As someone who has been working in the areas of health and fitness for the past 20 years or so, I can confidently say that I’ve heard this complaint hundreds of times.

When the cartilage that  covers  our  bones  (called  hyaline  or  articular cartilage) incurs damage, we experience inflammation, pain and decreased range of  motion. Because this  affects millions upon millions of people, it makes sense that we might look for simple and inexpensive remedies such as taking  gelatin.

From the reading I’ve done, it appears that gelatin is good for strengthening hair and fingernails and for protecting our joints. This might be a legitimate claim, because gelatin contains the amino acids proline and glycine, which are thought to be particularly important for healthy cartilage.

As I began conducting research for this chapter, it became obvious that there is very little published research on the topic. I did find a report of a study conducted at Ball State University indicating that a gelatin supplement improved joint pain in athletes. Unfortunately, the study was never published in a peer-reviewed scientific journal, nor were the details or specifics of the study released.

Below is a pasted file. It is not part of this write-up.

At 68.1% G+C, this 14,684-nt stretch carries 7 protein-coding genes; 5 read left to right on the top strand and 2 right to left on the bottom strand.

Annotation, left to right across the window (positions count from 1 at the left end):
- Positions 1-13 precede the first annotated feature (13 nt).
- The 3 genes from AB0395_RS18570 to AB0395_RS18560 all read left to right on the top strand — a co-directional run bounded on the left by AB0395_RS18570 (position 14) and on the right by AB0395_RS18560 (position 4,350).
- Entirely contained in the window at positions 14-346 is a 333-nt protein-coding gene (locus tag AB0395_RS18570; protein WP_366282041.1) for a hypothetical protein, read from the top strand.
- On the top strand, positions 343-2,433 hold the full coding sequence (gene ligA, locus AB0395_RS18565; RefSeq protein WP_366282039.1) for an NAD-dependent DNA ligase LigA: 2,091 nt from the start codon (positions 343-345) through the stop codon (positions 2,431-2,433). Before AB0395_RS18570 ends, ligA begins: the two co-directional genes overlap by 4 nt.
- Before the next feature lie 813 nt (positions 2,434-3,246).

Plus this particular study was funded by the company that created the supplement, raising even more questions about its validity.

In an online WebMD article, Timothy McAlindon, M.D., MPH, was quoted as saying, “If gelatin was protective [for stiff knees] there’d be less osteoarthritis in this country and not more, because it’s widely contained in foods.”

There is some evidence that pharmaceutical-grade collagen hydrolysate (hydrolyzed gelatin products) may be beneficial in the treatment of osteoar- thritis and osteoporosis. In a review article on the topic, Moskowitch (2000) stated, “Collagen hydrolysate is of interest as a therapeutic agent of potential utility in the treatment of osteoarthritis and osteoporosis.”

“Is of interest” certainly doesn’t equal good scientific evidence, in my opinion. In addition, the studies conducted with gelatin supplements and pharmaceutical gelatin are using different and more-concentrated forms of gelatin then you would find in, for example, commercial Jell-O.